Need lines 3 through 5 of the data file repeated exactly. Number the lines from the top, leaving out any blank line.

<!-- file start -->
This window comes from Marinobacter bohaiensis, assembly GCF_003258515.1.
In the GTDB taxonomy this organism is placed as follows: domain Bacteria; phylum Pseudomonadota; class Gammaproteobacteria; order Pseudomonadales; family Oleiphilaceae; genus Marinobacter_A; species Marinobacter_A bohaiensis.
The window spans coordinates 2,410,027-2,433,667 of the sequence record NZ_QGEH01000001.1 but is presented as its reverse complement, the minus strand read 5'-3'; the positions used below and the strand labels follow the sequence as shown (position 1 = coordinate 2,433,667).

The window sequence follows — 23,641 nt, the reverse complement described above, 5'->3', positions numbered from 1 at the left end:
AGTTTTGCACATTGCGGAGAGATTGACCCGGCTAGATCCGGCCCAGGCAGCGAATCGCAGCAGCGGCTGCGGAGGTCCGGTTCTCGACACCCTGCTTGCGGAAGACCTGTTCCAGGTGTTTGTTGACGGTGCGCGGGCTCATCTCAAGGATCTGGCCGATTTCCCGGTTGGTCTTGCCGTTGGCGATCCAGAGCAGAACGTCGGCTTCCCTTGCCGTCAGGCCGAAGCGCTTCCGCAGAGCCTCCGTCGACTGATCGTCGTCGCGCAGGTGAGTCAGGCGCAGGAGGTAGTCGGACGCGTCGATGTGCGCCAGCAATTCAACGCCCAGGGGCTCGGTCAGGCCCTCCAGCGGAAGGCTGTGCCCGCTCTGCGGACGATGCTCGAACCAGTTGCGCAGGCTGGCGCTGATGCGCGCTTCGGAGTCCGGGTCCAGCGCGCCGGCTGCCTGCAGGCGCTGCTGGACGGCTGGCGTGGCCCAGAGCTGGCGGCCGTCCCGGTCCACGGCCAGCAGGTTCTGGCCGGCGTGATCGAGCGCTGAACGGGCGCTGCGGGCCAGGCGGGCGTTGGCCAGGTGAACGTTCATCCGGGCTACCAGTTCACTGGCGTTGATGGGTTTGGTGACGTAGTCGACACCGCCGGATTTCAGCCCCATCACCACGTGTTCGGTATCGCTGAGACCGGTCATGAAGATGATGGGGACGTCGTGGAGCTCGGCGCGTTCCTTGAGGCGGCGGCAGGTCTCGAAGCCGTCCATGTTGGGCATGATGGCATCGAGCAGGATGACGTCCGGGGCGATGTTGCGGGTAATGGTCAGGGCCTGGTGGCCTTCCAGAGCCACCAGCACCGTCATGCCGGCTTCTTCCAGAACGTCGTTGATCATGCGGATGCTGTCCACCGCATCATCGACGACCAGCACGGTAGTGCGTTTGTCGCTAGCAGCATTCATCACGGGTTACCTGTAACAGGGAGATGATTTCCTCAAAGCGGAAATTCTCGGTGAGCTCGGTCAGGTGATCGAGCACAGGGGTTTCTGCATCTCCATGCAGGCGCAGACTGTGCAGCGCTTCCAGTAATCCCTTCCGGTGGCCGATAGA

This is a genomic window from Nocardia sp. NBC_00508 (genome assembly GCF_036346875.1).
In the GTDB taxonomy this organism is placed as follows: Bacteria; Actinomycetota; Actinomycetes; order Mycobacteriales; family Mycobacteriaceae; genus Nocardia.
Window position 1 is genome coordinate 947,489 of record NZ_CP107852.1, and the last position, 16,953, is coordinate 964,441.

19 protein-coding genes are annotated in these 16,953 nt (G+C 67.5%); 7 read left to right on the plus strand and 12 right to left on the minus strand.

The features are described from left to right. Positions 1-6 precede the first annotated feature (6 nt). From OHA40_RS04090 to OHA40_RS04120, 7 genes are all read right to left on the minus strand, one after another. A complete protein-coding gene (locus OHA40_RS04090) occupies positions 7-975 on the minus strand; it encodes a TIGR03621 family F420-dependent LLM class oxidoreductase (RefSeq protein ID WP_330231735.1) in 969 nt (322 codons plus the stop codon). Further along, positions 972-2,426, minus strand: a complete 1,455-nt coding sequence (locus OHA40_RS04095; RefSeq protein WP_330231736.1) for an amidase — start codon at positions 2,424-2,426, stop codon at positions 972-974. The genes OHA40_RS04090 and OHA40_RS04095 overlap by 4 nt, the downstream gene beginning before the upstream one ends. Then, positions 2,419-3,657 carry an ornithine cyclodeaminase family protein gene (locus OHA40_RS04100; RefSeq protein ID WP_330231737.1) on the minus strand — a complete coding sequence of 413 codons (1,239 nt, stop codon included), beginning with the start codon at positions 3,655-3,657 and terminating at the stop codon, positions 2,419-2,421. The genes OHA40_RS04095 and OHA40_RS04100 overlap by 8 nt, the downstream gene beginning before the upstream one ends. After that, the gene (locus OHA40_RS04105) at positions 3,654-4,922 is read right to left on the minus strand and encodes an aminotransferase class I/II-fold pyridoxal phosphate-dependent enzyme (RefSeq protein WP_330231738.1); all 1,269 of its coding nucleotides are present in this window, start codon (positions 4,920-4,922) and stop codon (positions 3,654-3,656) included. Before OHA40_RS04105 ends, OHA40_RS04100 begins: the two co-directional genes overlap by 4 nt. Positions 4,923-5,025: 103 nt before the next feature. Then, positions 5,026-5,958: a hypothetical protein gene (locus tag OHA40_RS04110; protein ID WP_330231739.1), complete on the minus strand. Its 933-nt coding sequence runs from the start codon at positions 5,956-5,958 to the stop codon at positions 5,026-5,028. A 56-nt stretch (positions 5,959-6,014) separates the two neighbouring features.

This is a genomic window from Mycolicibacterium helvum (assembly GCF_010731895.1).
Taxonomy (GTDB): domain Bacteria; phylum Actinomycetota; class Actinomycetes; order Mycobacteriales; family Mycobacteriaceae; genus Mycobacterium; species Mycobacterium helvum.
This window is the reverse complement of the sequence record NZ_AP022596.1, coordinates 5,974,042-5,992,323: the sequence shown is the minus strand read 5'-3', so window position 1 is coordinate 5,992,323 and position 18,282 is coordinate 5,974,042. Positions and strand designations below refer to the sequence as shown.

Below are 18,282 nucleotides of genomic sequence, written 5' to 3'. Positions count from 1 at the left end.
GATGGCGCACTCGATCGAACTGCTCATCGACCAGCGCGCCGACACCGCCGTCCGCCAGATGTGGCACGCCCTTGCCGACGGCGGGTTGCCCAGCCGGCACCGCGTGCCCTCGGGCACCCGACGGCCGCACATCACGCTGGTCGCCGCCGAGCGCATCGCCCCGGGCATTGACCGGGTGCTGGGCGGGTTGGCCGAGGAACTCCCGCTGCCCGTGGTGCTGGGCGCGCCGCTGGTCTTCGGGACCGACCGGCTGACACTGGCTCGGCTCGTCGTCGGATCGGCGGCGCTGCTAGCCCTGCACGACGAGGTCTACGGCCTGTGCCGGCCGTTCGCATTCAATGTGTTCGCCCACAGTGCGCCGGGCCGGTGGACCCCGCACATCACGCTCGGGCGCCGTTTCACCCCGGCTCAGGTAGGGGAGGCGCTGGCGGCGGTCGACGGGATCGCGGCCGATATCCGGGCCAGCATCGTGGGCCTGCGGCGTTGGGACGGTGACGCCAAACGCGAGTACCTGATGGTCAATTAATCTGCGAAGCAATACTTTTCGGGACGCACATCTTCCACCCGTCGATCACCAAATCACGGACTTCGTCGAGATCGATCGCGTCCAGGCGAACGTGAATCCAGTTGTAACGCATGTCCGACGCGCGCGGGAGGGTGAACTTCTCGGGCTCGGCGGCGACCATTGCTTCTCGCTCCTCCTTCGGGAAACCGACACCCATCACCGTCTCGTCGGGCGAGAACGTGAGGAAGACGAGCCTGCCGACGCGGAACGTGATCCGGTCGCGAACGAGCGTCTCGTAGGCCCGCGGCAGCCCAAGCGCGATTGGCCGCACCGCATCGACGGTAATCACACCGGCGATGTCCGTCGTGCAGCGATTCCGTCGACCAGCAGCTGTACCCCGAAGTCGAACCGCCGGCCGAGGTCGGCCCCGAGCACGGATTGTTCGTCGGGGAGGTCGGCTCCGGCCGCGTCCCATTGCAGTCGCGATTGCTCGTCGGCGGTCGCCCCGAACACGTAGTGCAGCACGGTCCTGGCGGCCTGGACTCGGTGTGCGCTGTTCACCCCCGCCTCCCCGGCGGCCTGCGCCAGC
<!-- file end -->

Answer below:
The window spans coordinates 2,410,027-2,433,667 of the sequence record NZ_QGEH01000001.1 but is presented as its reverse complement, the minus strand read 5'-3'; the positions used below and the strand labels follow the sequence as shown (position 1 = coordinate 2,433,667).

The window sequence follows — 23,641 nt, the reverse complement described above, 5'->3', positions numbered from 1 at the left end:
AGTTTTGCACATTGCGGAGAGATTGACCCGGCTAGATCCGGCCCAGGCAGCGAATCGCAGCAGCGGCTGCGGAGGTCCGGTTCTCGACACCCTGCTTGCGGAAGACCTGTTCCAGGTGTTTGTTGACGGTGCGCGGGCTCATCTCAAGGATCTGGCCGATTTCCCGGTTGGTCTTGCCGTTGGCGATCCAGAGCAGAACGTCGGCTTCCCTTGCCGTCAGGCCGAAGCGCTTCCGCAGAGCCTCCGTCGACTGATCGTCGTCGCGCAGGTGAGTCAGGCGCAGGAGGTAGTCGGACGCGTCGATGTGCGCCAGCAATTCAACGCCCAGGGGCTCGGTCAGGCCCTCCAGCGGAAGGCTGTGCCCGCTCTGCGGACGATGCTCGAACCAGTTGCGCAGGCTGGCGCTGATGCGCGCTTCGGAGTCCGGGTCCAGCGCGCCGGCTGCCTGCAGGCGCTGCTGGACGGCTGGCGTGGCCCAGAGCTGGCGGCCGTCCCGGTCCACGGCCAGCAGGTTCTGGCCGGCGTGATCGAGCGCTGAACGGGCGCTGCGGGCCAGGCGGGCGTTGGCCAGGTGAACGTTCATCCGGGCTACCAGTTCACTGGCGTTGATGGGTTTGGTGACGTAGTCGACACCGCCGGATTTCAGCCCCATCACCACGTGTTCGGTATCGCTGAGACCGGTCATGAAGATGATGGGGACGTCGTGGAGCTCGGCGCGTTCCTTGAGGCGGCGGCAGGTCTCGAAGCCGTCCATGTTGGGCATGATGGCATCGAGCAGGATGACGTCCGGGGCGATGTTGCGGGTAATGGTCAGGGCCTGGTGGCCTTCCAGAGCCACCAGCACCGTCATGCCGGCTTCTTCCAGAACGTCGTTGATCATGCGGATGCTGTCCACCGCATCATCGACGACCAGCACGGTAGTGCGTTTGTCGCTAGCAGCATTCATCACGGGTTACCTGTAACAGGGAGATGATTTCCTCAAAGCGGAAATTCTCGGTGAGCTCGGTCAGGTGATCGAGCACAGGGGTTTCTGCATCTCCATGCAGGCGCAGACTGTGCAGCGCTTCCAGTAATCCCTTCCGGTGGCCGATAGA